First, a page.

Do yourself a favor: Open a new browser window, scroll to your fantasy baseball team (or, preferably, fantasy baseball teams), and count up your number of currently-DL'ed players. Don't worry, I'll wait.
If you've got one or fewer, consider yourself lucky.
Here's the plain fact we fantasy owners face: A whopping 15 players, as things stood as of noon ET on Wednesday, who qualified as either (A) one of the top 100 players selected on average during the preseason, (B) one of the top 100 players to date on the 2014 Player Rater or (C) players owned in 100 percent of ESPN leagues, resided on a major league disabled list. That's an average of 1.5 effectively "must-own" players per ESPN standard-league team (those in standard, 10-team formats).
To possess a fantasy baseball roster today that has been relatively injury-free would be a feat, and the truth is that, whether yours has been or not, inevitably you've had to do some degree of research involving an injured player. In short, either you've been faced with a decision whether to keep one around during his absence, whether to add one who has been cut or whether to trade away or for one.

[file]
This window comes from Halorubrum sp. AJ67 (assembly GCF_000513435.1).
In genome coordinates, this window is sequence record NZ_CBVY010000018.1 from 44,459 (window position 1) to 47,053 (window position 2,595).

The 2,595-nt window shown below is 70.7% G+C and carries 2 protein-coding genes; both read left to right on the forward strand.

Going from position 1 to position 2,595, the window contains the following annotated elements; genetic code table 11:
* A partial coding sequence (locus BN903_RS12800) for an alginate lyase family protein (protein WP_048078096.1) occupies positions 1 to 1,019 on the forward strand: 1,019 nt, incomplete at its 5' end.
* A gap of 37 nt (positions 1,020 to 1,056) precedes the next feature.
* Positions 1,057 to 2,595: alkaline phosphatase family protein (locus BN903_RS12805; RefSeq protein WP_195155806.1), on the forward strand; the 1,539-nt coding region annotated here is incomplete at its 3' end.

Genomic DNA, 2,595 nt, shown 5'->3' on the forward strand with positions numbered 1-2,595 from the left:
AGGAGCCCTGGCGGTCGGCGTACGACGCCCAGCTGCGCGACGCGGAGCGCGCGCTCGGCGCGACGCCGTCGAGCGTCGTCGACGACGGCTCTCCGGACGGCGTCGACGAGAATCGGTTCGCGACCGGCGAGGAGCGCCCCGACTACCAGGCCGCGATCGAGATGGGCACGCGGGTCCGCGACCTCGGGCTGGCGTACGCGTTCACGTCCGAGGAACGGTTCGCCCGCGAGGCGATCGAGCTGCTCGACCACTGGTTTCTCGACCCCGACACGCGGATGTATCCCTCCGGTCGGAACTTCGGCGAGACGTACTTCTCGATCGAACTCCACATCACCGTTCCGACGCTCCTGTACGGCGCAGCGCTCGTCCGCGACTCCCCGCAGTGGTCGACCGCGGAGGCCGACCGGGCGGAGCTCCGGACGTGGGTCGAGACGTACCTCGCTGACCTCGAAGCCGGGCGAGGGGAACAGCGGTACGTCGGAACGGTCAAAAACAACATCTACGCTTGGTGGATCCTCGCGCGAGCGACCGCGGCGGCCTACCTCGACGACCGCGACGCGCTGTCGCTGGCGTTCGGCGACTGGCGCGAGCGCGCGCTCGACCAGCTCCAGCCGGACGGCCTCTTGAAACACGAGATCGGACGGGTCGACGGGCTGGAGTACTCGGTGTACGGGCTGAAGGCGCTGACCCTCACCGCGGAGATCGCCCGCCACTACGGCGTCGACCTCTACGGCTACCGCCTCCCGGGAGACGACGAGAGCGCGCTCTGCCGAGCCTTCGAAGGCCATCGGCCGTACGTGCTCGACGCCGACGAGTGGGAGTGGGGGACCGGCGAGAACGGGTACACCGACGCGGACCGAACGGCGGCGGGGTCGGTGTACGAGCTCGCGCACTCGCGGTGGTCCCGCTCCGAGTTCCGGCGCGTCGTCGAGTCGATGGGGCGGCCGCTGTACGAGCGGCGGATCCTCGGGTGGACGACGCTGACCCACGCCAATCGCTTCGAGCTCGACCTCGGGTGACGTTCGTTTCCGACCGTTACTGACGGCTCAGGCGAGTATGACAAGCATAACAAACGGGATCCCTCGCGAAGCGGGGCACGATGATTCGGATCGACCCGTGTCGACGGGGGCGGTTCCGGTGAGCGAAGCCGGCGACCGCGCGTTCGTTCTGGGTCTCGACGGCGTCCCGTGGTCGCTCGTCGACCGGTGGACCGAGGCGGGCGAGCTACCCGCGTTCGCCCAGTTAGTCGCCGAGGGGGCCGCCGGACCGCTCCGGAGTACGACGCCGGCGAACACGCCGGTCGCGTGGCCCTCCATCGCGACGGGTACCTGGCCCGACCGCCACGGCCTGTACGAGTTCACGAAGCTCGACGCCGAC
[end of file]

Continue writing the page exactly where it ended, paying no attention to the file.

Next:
As the keeper of the going-forward rankings, I've found this a particularly difficult process this season, but this week is especially challenging: Two of the first 30 players selected this preseason face uncertain injury timetables, and of the seven players who plummeted the most in my rankings this week, six did so as a direct result of injuries.
We'll get to the first one, because he was the No. 12 overall pick this preseason and his news is fresh: Prince Fielder, who had played 547 consecutive games going into this past Saturday's action, received an injection for a herniated disc in his neck that day that cost him two games of weekend action. A candidate to return on Tuesday, originally being listed in that night's lineup, he was subsequently scratched, then held out of Wednesday's game before it was announced that he would not travel with the Texas Rangers to Detroit for their four-game weekend series beginning Thursday.
I've discussed Fielder ad nauseam this week, from his ground-ball spike (49.6 percent rate this season, up from a 41.6 percent mark from 2011-13 combined) to his decreased hard-contact frequency (.192 well-hit average, down from .262 from 2011-13) to his rising rate of defensive shifts faced and the resulting impact upon his batting average. He was due to plummet in my rankings this week regardless of whether he played Tuesday or Wednesday, but with news that his absence could soon extend into the "indefinite" state, his value is in a precarious spot. Fielder was a player who two weeks ago I termed a modest buy-low candidate, on the strength of what was then a slight uptick in hitting numbers, but all that's now out the window. He dropped substantially this week, to No. 88 overall, and is outside my top 10 first basemen.